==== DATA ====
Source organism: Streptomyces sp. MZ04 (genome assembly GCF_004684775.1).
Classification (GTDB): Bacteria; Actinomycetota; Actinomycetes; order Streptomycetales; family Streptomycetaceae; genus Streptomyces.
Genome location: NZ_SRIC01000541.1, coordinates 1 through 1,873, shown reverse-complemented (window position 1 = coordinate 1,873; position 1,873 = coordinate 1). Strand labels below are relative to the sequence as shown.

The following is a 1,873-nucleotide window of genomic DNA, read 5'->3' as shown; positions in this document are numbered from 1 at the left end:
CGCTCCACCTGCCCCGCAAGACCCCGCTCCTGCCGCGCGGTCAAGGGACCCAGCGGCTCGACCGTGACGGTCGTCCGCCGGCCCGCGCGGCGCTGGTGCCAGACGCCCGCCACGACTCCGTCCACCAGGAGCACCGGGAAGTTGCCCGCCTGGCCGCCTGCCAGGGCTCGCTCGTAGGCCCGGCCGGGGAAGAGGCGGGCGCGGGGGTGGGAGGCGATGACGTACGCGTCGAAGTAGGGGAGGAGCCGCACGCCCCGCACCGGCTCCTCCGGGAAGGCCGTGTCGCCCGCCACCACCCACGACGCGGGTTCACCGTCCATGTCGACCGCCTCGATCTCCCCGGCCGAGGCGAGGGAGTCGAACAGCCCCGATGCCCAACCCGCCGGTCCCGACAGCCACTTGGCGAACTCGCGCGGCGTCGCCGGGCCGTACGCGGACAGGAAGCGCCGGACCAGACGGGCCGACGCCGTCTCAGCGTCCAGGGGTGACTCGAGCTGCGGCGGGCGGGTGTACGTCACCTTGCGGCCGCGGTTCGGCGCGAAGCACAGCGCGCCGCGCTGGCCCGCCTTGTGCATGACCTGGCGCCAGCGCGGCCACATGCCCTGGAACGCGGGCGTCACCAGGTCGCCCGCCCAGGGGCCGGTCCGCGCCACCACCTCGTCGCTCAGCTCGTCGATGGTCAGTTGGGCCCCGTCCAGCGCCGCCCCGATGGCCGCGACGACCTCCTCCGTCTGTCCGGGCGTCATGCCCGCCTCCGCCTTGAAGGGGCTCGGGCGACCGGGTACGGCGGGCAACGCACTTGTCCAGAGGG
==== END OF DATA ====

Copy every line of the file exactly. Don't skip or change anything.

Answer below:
Source organism: Streptomyces sp. MZ04 (genome assembly GCF_004684775.1).
Classification (GTDB): Bacteria; Actinomycetota; Actinomycetes; order Streptomycetales; family Streptomycetaceae; genus Streptomyces.
Genome location: NZ_SRIC01000541.1, coordinates 1 through 1,873, shown reverse-complemented (window position 1 = coordinate 1,873; position 1,873 = coordinate 1). Strand labels below are relative to the sequence as shown.

The following is a 1,873-nucleotide window of genomic DNA, read 5'->3' as shown; positions in this document are numbered from 1 at the left end:
CGCTCCACCTGCCCCGCAAGACCCCGCTCCTGCCGCGCGGTCAAGGGACCCAGCGGCTCGACCGTGACGGTCGTCCGCCGGCCCGCGCGGCGCTGGTGCCAGACGCCCGCCACGACTCCGTCCACCAGGAGCACCGGGAAGTTGCCCGCCTGGCCGCCTGCCAGGGCTCGCTCGTAGGCCCGGCCGGGGAAGAGGCGGGCGCGGGGGTGGGAGGCGATGACGTACGCGTCGAAGTAGGGGAGGAGCCGCACGCCCCGCACCGGCTCCTCCGGGAAGGCCGTGTCGCCCGCCACCACCCACGACGCGGGTTCACCGTCCATGTCGACCGCCTCGATCTCCCCGGCCGAGGCGAGGGAGTCGAACAGCCCCGATGCCCAACCCGCCGGTCCCGACAGCCACTTGGCGAACTCGCGCGGCGTCGCCGGGCCGTACGCGGACAGGAAGCGCCGGACCAGACGGGCCGACGCCGTCTCAGCGTCCAGGGGTGACTCGAGCTGCGGCGGGCGGGTGTACGTCACCTTGCGGCCGCGGTTCGGCGCGAAGCACAGCGCGCCGCGCTGGCCCGCCTTGTGCATGACCTGGCGCCAGCGCGGCCACATGCCCTGGAACGCGGGCGTCACCAGGTCGCCCGCCCAGGGGCCGGTCCGCGCCACCACCTCGTCGCTCAGCTCGTCGATGGTCAGTTGGGCCCCGTCCAGCGCCGCCCCGATGGCCGCGACGACCTCCTCCGTCTGTCCGGGCGTCATGCCCGCCTCCGCCTTGAAGGGGCTCGGGCGACCGGGTACGGCGGGCAACGCACTTGTCCAGAGGG